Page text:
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UKRI Centre for Doctoral Training in Foundational AI



Archive for the 'Conferences' Category

Student presentation – Alex Hawkins Hooker at ISMB

By sharon.betts, on 4 October 2023

In July of 2023, our Cohort 2 student Alex Hawkins-Hooker presented his work at the Machine Learning in Computational and Systems Biology Track at ISMB, which is one of the leading computational biology conferences.
The full paper describing this work ‘Getting personal with epigenetics: towards individual-specific epigenomic imputation with machine learning’, has since been published in Nature Communications here https://www.nature.com/articles/s41467-023-40211-2.
The work was started before Alex came to UCL, but completed during his PhD, so it was done jointly with collaborators at the Max Planck Institute for Intelligent Systems in Tübingen and the University of Dundee.
If you are interested in reading more publications by our outstanding students, do check out our publications page on our website.

“Safe Trajectory Sampling in Model-based Reinforcement Learning for Robotic Systems” By Sicelukwanda Zwane

By sharon.betts, on 29 September 2023

In the exciting realm of Model-based Reinforcement Learning (MBRL), researchers are constantly pushing the boundaries of what robots can learn to achieve when given access to an internal model of the environment. One key challenge in this field is ensuring that robots can perform tasks safely and reliably, especially in situations where they lack prior data or knowledge about the environment. That’s where the work of Sicelukwanda Zwane comes into play.


In MBRL, robots use small sets of data to learn a dynamics model. This model is like a crystal ball that predicts how the system will respond to a given sequence of different actions. With MBRL, we can train policies from simulated trajectories sampled from the dynamics model instead of first generating them by executing each action on the actual system, a process that can take extremely long periods of time on a physical robot and possibly cause wear and tear.

One of the tools often used in MBRL is the Gaussian process (GP) dynamics model. GPs are fully-Bayesian models that not only model the system but also account for the uncertainty in state observations. Additionally, they are flexible and are able to learn without making strong assumptions about the underlying system dynamics [1].

The Challenge of Learning Safely

When we train robots to perform tasks, it’s not enough to just predict what will happen; we need to do it safely. As with most model classes in MBRL, GPs don’t naturally incorporate safety constraints. This means that they may produce unsafe or unfeasible trajectories. This is particularly true during early stages of learning, when the model hasn’t seen much data, it can produce unsafe and seemingly random trajectories.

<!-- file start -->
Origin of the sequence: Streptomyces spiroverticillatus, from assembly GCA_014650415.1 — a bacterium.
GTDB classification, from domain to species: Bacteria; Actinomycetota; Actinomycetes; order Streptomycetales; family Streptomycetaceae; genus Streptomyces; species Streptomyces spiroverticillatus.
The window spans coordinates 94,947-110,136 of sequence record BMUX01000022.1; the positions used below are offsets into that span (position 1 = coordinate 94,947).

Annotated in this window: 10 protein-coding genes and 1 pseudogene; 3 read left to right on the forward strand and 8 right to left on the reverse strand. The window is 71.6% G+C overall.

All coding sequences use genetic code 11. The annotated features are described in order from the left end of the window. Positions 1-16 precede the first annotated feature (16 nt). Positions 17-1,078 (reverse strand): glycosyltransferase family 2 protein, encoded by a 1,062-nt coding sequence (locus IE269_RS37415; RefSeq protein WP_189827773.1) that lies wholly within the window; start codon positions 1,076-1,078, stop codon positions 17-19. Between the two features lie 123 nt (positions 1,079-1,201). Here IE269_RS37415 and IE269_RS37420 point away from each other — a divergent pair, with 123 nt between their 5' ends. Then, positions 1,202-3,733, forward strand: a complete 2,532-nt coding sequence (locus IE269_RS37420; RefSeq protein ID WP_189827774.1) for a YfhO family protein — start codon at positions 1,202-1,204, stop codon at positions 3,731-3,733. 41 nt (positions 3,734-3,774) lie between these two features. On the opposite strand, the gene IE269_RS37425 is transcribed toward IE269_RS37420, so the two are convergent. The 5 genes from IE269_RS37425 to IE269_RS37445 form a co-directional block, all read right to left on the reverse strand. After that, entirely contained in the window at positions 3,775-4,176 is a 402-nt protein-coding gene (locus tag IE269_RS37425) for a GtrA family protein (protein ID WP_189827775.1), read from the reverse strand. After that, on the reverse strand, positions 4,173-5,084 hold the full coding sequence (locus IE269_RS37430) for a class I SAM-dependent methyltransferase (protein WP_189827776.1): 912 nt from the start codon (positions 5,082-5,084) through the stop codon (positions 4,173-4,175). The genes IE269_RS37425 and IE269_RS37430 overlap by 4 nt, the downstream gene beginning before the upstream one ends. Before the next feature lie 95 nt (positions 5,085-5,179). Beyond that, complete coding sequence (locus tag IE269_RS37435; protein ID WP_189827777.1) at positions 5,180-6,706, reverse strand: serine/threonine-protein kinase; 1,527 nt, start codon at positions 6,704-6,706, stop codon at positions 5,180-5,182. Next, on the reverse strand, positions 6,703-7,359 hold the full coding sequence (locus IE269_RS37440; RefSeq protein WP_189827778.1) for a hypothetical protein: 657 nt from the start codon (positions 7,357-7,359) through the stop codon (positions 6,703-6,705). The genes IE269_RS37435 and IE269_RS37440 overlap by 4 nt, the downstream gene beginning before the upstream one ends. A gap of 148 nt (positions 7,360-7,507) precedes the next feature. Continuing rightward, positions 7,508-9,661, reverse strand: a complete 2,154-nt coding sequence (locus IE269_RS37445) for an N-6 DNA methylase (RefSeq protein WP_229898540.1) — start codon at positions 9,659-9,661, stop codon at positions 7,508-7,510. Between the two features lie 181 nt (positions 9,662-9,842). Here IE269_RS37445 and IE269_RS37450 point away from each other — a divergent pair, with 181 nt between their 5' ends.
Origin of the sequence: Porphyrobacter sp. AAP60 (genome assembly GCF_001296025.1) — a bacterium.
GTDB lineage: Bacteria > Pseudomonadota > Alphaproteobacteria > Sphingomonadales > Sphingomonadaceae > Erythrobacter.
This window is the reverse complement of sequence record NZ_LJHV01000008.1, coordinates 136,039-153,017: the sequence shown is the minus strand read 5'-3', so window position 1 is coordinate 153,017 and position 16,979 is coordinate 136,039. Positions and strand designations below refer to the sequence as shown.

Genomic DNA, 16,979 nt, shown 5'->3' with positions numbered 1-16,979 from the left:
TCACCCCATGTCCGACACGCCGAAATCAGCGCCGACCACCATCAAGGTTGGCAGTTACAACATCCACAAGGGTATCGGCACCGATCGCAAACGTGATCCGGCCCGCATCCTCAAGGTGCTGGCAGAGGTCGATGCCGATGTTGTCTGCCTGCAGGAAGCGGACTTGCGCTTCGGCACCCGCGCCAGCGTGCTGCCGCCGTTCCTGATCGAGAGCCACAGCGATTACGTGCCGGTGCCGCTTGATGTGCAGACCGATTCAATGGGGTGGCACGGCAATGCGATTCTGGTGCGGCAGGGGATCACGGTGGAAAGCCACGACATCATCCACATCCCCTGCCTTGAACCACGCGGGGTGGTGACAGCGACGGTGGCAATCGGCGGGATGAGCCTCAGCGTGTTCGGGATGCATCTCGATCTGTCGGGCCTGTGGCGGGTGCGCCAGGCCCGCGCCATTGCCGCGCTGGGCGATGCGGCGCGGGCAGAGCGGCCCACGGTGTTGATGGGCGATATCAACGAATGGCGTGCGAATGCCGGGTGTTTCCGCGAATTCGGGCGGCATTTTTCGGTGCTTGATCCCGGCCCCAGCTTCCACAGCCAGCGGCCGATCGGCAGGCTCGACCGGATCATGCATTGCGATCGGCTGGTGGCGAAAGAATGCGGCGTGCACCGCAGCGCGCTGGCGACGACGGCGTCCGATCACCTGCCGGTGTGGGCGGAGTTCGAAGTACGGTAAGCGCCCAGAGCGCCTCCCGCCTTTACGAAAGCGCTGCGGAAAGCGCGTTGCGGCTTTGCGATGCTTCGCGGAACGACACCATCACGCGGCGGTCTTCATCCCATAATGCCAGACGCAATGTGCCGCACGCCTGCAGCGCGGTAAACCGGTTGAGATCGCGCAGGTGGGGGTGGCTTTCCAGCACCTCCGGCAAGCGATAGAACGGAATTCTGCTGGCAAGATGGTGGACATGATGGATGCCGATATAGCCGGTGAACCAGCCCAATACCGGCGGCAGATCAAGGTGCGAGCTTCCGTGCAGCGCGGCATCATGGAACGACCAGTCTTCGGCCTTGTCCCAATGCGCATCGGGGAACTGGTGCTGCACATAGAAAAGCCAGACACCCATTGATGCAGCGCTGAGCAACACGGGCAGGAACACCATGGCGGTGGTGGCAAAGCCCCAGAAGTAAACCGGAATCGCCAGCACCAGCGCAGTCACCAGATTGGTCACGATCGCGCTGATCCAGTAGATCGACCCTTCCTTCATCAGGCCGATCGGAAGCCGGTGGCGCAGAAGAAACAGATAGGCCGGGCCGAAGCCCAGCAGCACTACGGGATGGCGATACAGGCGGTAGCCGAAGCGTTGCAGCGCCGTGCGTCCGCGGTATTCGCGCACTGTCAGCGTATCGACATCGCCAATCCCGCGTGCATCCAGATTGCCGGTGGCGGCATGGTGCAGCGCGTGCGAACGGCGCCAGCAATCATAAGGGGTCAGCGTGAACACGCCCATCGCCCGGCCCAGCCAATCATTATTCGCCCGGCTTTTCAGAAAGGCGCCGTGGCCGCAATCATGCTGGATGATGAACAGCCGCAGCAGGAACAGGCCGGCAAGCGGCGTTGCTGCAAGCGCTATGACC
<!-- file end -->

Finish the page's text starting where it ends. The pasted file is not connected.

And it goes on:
For a 7 degree of freedom (DOF) manipulator robot, bad trajectories may contain self-collisions.


Distributional Trajectory Sampling

In standard GP dynamics models, the posterior is represented in distributional form – using its parameters, the mean vector and covariance matrix. In this form, it is difficult to reason about

about the safety of entire trajectories. This is because trajectories are generated through iterative random sampling. Furthermore, this kind of trajectory sampling is limited to cases where the intermediate state marginal distributions are Gaussian distributed.

Pathwise Trajectory Sampling

Zwane uses an innovative alternative called “pathwise sampling” [3]. This approach draws samples from GP posteriors using an efficient method called Matheron’s rule. The result is a set of smooth, deterministic trajectories that aren’t confined to Gaussian distributions and are temporally correlated.

Adding Safety

The beauty of pathwise sampling [3] is that it has a particle representation of the GP posterior, where individual trajectories are smooth, differentiable, and deterministic functions. This allows for the isolation of constraint-violating trajectories from safe ones. For safety, rejection sampling is performed on trajectories that violate safety constraints, leaving behind only the safe ones to train the policy. Additionally, soft constraint penalty terms are added to the reward function.

Sim-Real Robot Experiments

To put this approach to the test, Zwane conducted experiments involving a 7-DoF robot arm in a simulated constrained reaching task, where the robot has to avoid colliding with a low ceiling. The method successfully learned a reaching policy that adhered to safety constraints, even when starting from random initial states.

In this constrained manipulation task, the robot is able to reach the goal (shown by the red sphere – bottom row) without colliding with the ceiling (blue – bottom row) using less than 100 seconds of data in simulation.


Sicelukwanda Zwane’s research makes incremental advances on the safety of simulated trajectories by incorporating safety constraints while keeping the benefits of using fully-Bayesian dynamics models such as GPs. This method promises to take MBRL out of simulated environments and make it more applicable to real-world settings. If you’re interested in this work, we invite you to dive into the full paper, published at the recent IEEE CASE 2023 conference.



  1. M. P. Deisenroth and C. E. Rasmussen. PILCO: A Model-based and Data-efficient Approach to Policy Search. ICML, 2011.